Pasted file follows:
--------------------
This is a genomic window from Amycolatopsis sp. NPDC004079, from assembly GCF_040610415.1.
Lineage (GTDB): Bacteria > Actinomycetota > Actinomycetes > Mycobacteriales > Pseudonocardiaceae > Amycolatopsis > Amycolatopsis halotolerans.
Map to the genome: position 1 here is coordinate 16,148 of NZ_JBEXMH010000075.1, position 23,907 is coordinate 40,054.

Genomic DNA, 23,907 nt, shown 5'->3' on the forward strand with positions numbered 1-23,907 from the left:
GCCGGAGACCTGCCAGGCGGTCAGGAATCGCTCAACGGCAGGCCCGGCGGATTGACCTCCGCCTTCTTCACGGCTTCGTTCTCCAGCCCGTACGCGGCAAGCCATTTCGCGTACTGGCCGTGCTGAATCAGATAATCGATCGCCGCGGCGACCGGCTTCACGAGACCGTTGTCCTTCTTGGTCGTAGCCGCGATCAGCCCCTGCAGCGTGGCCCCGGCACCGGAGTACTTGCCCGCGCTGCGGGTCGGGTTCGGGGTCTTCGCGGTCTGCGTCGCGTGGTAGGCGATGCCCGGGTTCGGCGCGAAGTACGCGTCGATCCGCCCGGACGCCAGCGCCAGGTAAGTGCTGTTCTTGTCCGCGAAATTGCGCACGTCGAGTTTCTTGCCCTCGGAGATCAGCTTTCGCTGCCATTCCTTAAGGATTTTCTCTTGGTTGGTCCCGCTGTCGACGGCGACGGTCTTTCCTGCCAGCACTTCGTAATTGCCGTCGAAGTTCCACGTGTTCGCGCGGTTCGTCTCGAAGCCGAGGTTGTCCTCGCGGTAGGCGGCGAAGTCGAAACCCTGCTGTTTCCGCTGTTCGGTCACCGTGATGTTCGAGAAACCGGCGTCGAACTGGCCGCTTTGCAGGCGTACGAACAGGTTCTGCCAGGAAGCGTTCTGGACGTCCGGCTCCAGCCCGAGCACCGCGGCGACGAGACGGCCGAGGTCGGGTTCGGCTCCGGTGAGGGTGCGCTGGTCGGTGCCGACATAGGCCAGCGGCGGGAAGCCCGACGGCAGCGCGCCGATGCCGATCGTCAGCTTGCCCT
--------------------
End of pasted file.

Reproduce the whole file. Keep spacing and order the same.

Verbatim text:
This is a genomic window from Amycolatopsis sp. NPDC004079, from assembly GCF_040610415.1.
Lineage (GTDB): Bacteria > Actinomycetota > Actinomycetes > Mycobacteriales > Pseudonocardiaceae > Amycolatopsis > Amycolatopsis halotolerans.
Map to the genome: position 1 here is coordinate 16,148 of NZ_JBEXMH010000075.1, position 23,907 is coordinate 40,054.

Genomic DNA, 23,907 nt, shown 5'->3' on the forward strand with positions numbered 1-23,907 from the left:
GCCGGAGACCTGCCAGGCGGTCAGGAATCGCTCAACGGCAGGCCCGGCGGATTGACCTCCGCCTTCTTCACGGCTTCGTTCTCCAGCCCGTACGCGGCAAGCCATTTCGCGTACTGGCCGTGCTGAATCAGATAATCGATCGCCGCGGCGACCGGCTTCACGAGACCGTTGTCCTTCTTGGTCGTAGCCGCGATCAGCCCCTGCAGCGTGGCCCCGGCACCGGAGTACTTGCCCGCGCTGCGGGTCGGGTTCGGGGTCTTCGCGGTCTGCGTCGCGTGGTAGGCGATGCCCGGGTTCGGCGCGAAGTACGCGTCGATCCGCCCGGACGCCAGCGCCAGGTAAGTGCTGTTCTTGTCCGCGAAATTGCGCACGTCGAGTTTCTTGCCCTCGGAGATCAGCTTTCGCTGCCATTCCTTAAGGATTTTCTCTTGGTTGGTCCCGCTGTCGACGGCGACGGTCTTTCCTGCCAGCACTTCGTAATTGCCGTCGAAGTTCCACGTGTTCGCGCGGTTCGTCTCGAAGCCGAGGTTGTCCTCGCGGTAGGCGGCGAAGTCGAAACCCTGCTGTTTCCGCTGTTCGGTCACCGTGATGTTCGAGAAACCGGCGTCGAACTGGCCGCTTTGCAGGCGTACGAACAGGTTCTGCCAGGAAGCGTTCTGGACGTCCGGCTCCAGCCCGAGCACCGCGGCGACGAGACGGCCGAGGTCGGGTTCGGCTCCGGTGAGGGTGCGCTGGTCGGTGCCGACATAGGCCAGCGGCGGGAAGCCCGACGGCAGCGCGCCGATGCCGATCGTCAGCTTGCCCT